“The greatest risk for us all is to fall into lethargy.” On the eve of The Economy of Francesco Giuseppe De Rita, chairman of CENSIS – Centre for Social Studies and Policies- warns against a notion of socio-economic and political development that fails to acknowledge “discontinuity.” Based on his 70-year long experience as expert observer of social dynamics, he explained to SIR why ” intermediate bodies” must regain vigour to ensure a true change of course: “There can be no development without dialectics: if we all stand still and wait for a bonus, no progress will be made. We need to understand that development stems from a dialectics involving many players, and not a single one.”
The crisis caused by the pandemic led the current socio-political landscape to experience a discontinuity with respect to the past. How would you describe it?
Development is never evenly balanced, as shown in the theories of the 1950s, 1960s and 1970s. It is a discontinuous process. It never implies moving together towards a marvellous goal. If we fail to accept this, we will remain entrapped in our innate goodness that is certainly a noble sentiment to be pursued, but when it evolves into do-goodism it becomes unrealistic. In my opinion, the Church runs this risk, namely, to yield to a theory of “gradualist” development when speaking of climate, development, circular economy. These are all beautiful things, but they collide with a history marked by periods of discontinuity. This is precisely the period we are living today, which, in terms of development, raises major challenges that we are unable to respond to. Suffice it to note that Italian people responded to the COVID-19 epidemic with the remnants of a bygone culture, with a bonus for everyone.
Unless we accept that development is a continuous set of unbalances, we will be locked in the first imbalance we are hit by, followed by a second imbalance, by a third, and so forth.
“We are all in the same boat, no one is saved alone”, the Pope said on various occasions. Is Italy, Europe and the rest of the world capable to perceive this message in your opinion? Or is individualism doomed to prevail once again?
After seventy years dedicated to studying the fundamental mechanisms of social culture, I learned that development does not occur through one person alone, but through many societal players: the State, the business world, trade unions and intermediate bodies. For far too long we believed, including myself, that the State was the main agent of development. Over the decades I came to understand that development is accomplished by many players, and that all these players bring about conflicting results. This struggle eventually leads to what we refer to as development.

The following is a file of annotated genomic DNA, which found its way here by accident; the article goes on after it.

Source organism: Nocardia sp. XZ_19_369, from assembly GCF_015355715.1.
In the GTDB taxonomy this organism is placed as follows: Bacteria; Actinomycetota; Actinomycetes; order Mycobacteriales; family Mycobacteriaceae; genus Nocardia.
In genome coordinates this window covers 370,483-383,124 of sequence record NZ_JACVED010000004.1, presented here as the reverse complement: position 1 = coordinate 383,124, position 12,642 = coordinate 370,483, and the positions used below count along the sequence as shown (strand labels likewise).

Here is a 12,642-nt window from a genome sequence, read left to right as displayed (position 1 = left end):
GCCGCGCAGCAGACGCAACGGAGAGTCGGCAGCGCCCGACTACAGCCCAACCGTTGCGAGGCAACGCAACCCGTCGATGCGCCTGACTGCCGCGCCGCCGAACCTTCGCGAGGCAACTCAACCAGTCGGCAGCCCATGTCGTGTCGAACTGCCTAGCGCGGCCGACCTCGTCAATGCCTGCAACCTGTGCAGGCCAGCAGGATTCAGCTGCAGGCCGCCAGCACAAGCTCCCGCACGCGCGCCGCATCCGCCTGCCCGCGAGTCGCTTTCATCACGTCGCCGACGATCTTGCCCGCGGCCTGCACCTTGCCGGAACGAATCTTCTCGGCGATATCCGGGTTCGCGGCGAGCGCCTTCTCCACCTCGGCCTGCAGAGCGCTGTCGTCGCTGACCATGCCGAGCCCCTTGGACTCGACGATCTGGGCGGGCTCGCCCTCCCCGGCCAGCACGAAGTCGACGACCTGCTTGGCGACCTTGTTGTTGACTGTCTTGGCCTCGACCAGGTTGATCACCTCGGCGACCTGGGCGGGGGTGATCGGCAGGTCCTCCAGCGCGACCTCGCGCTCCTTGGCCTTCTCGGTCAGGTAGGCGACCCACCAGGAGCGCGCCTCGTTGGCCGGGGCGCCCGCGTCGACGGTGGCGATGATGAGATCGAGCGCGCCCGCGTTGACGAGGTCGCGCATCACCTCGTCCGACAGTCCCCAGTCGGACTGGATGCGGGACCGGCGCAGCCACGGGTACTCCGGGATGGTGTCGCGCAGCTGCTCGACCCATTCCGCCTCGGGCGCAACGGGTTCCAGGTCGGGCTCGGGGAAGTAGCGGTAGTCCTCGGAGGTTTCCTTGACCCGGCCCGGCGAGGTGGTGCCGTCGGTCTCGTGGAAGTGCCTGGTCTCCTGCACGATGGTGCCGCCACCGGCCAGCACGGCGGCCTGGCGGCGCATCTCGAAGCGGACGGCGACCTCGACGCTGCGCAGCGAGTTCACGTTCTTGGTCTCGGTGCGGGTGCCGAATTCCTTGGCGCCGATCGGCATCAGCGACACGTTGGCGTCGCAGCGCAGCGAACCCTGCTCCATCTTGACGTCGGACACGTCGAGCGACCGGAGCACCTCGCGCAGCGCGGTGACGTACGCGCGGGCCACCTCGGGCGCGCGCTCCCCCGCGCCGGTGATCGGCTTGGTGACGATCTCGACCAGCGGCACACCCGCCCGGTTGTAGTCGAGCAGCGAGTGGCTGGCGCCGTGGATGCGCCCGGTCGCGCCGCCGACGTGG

There can be no development without dialectics: if we all stand still and wait for a bonus, no progress will be made. We need to understand that development stems from a dialectics involving many players, not a single one.
The Pope refers to a revitalization of “intermediate bodies” in the Fifth chapter of the encyclical Fratelli Tutti, devoted entirely to politics. Is mediation the element we need to recover?
Intermediate bodies constitute a cornerstone of my reflection, notably as President of the National Council for Economics and Labour (CNEL). Indeed, it is necessary to recover their role and value, but in order to do so, intermediate bodies must have a vitality of their own. We cannot call for the enhancement of intermediate bodies if they never enter a competition themselves because they are waiting for a mediation. The post-war years saw the conflict between two cultures, one based on “Montini’s thought” and one on “Pacelli’s thought”. The former saw in the State the main agent of development while intermediate bodies involved mediation alone. Another cultural group, constantly underestimated and occasionally despised, saw development as the result of a competition, sometimes conflicting, between the various societal players. According to the “Pacellian” thought intermediate bodies are fully fledged stakeholders, dialectically independent, with respect to the State’s major plans.
If we want intermediate bodies to be dynamic, we must get used to the idea that mediation is a political matter: intermediate bodies must recover their dignity as independent dialectical players, which are not mere mediators.
In Fratelli tutti, Pope Francis recommends fraternity as an antidote to a globalized economic model that does not hesitate to discard, including human beings. Is the impossibility to relate to others the worst shortcoming of our present times?
The greatest risk for us all is to fall into lethargy, and if this lethargy continues for too long, passivity ultimately prevails. We can no longer re-awaken as we used to, we now fail to regain vitality. In the post-war period we were all previously poor people trying to get rich: there was an incredible vital drive. That period lasted for 40 extraordinary years. The driving force was the yearning to be together, to recover human relations. That’s the starting point of development: relation-induced dialectics. Over the past fifteen years, we experienced a disruption of relationships, replaced by “bugger off” ideology. Recovering human relations is the primary effort that must be made in order to recover dialectics, hope, the willingness to work together and not become isolated. Not to fall into a state of lethargy.